Co-authored by Chenta Lee, Aviv Ron, Marc Ph. Stoecklin and Emily Ratliff.
Finding a needle in a haystack is hard, but it’s nothing compared to finding a single piece of hay in the haystack that was put there with malicious intentions.
As Verisign noted in its August 2018 “Domain Name Industry Brief,” there were around 339.8 million registered domains at the end of the second quarter, with approximately 7.9 million new domains registered in the last year. Additionally, public Domain Name System (DNS) providers log hundreds of billions of queries every day. Cloudflare reported that it serves 130 billion DNS queries per day, and in 2014, Google reported that it served more than 400 billion DNS queries per day. Furthermore, Let’s Encrypt issues around 600,000 digital certificates per day.
Buried in all this information are clues to past compromise, ongoing attacks and future malware campaigns. The goal of advanced DNS analytics is to transform this data into actionable threat intelligence, which enables security teams to block domain names, detect infected devices, identify insider threats and assess an organization’s overall security hygiene.
Why Are DNS Analytics Important?
DNS is a critical component of the internet. It is essentially a telephone book that translates domain names into IP addresses. Because of its ubiquity, DNS provides a highly attractive channel for advanced threat actors to exploit the DNS system for a variety of threat vectors.
The image below shows the different ways actors misuse DNS in attacks, grouped by the stages of the Gartner Cyber Kill Chain. For example, a domain name that looks similar to a well-known domain can be easily overlooked by a user in a phishing email, or attackers may register domain names expecting victims to mistype their destination, a tactic known as typosquatting.
The DNS protocol is also one of the few application protocols that are allowed to cross network perimeters of organizations. As such, DNS provides a channel for threat actors and botnet operators to establish hard-to-block and stealthy communication channels between infected devices and command-and-control (C&C) infrastructures. These include fast fluxing, domain generation algorithms (DGAs) and combinations thereof, as well as using the DNS protocol to exfiltrate secret information with covert tunneling techniques.
Today, organizations typically employ rules and filters based on blacklists to block known malicious domain names. However, comprehensive monitoring of DNS traffic is often overlooked in many organizations’ cybersecurity strategies. That’s not to say DNS monitoring is trivial; in general, DNS-based attacks cannot be detected by a single DNS lookup, but require advanced analytics of the context, including the history of lookups, contents of the response and correlation with additional data sources — including proactive analysis of website contents.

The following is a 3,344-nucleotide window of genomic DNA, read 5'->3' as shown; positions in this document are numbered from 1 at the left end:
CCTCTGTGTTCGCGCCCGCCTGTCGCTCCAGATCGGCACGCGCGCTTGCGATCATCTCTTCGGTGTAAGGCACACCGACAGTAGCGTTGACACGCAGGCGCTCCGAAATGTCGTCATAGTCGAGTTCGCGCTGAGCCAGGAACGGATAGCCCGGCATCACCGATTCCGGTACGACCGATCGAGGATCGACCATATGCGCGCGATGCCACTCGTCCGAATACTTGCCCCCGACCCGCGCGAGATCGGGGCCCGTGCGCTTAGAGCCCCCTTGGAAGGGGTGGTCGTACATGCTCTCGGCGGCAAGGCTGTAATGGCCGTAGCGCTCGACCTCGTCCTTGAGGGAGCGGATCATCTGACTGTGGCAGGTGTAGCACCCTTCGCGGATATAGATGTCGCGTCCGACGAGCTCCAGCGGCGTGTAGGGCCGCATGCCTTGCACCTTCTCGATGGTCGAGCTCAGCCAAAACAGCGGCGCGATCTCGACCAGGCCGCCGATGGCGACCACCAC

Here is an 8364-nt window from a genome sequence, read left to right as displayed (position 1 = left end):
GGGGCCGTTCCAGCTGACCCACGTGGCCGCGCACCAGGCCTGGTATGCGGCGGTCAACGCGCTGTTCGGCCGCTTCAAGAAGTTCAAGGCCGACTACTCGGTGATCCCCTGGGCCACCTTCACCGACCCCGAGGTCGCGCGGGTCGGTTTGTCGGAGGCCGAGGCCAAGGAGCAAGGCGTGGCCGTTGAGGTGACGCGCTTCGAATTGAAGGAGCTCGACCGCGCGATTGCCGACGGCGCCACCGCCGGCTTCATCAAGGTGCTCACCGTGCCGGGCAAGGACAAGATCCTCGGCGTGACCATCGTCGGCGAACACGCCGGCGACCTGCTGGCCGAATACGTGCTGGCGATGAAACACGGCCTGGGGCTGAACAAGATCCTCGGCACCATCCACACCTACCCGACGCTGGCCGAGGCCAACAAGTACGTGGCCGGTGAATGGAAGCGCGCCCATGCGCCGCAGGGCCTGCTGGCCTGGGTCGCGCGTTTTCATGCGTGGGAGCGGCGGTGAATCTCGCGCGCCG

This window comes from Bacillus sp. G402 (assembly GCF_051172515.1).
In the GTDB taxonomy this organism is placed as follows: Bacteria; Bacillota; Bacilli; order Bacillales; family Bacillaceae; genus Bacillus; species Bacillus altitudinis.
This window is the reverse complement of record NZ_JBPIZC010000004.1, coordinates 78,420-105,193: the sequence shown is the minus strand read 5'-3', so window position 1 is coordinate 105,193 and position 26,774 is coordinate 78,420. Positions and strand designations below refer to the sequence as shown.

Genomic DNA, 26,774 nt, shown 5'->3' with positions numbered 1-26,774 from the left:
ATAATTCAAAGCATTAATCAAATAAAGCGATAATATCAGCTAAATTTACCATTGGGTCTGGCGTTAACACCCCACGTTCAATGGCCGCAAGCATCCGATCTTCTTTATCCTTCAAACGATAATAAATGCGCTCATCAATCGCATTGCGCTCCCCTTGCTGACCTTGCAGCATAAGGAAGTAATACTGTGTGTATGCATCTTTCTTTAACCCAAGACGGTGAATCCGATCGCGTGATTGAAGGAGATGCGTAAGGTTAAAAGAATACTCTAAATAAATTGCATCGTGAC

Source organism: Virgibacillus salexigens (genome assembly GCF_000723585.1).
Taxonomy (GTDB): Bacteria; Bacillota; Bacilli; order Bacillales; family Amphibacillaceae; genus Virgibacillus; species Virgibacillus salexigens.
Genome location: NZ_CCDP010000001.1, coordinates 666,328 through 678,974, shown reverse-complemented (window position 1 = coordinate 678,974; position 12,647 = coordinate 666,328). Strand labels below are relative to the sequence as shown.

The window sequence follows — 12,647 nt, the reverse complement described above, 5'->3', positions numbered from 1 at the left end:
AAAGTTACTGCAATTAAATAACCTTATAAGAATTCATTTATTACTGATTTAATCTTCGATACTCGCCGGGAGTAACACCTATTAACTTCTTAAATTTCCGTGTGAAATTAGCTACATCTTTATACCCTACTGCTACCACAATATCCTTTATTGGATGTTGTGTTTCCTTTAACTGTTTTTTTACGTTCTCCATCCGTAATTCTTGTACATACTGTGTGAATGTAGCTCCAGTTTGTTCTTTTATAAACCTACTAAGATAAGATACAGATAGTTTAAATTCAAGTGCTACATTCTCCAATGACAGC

The 4 Types of Advanced DNS Analytics
We can begin to understand the multiple types of advanced DNS analytics by breaking them down into four categories based on what the analysis is being used for:
Threat intelligence — Identification of malicious domains (e.g., squatting, command-and-control, compromised name).
Infection detection — Detection of infected endpoints (e.g., suspicious behavior patterns).
Domain categorization — Automatic categorization of domain names (e.g., domains similar to unwanted known domains).
Forensic markers — Providing actionable information for forensics (e.g., past lookups and responses).
The first category uses DNS analytics to generate new threat intelligence that can be used to block domain names, inhibiting future access to malicious domains. The focus here is on early identification of malicious domains, perhaps even before they have been actively spread and used in an attack. The second category, infection detection, is about finding compromised systems quickly based on suspicious DNS behavior. The more quickly compromised endpoints can be detected, the faster they can be remediated, thus limiting the damage that is done.
Domain categorization is similar to threat intelligence, but is broader in that domains can be classified as gambling, gaming or with other classification markers, rather than marked as explicitly malicious or not. Forensic markers bring in provable facts about historical information. Because DNS is highly dynamic, with associations between IP addresses and names changing at high rate, it is important to maintain the exact history of what IP address an endpoint resolved in the past as part of a threat hunt or forensic investigation.
Detecting Security Threats With a Proactive Approach
There has been significant research into using DNS analytics to detect fast fluxing and DGAs published in the years since IBM security researcher Douglas L. Schales socialized the concept in a report titled “Stream Computing for Large-Scale, Multi-Channel Cyber Threat Analytics: Architecture, Implementation, Deployment, and Lessons Learned.” With the above categories in mind and access to large data streams of ongoing DNS queries, domain name registration data (WHOIS) and digital certificate registration information, what types of analysis can we perform to identify security threats?
Ahead-of-threat detection is an advanced approach to protecting users from malicious domains. Generally, malicious domain protection involves a time-of-use approach in a browser. Ahead-of-threat detection is a fundamentally different approach to finding potentially malicious domains, and the bad actors behind those domains, before an actual security threat is visible.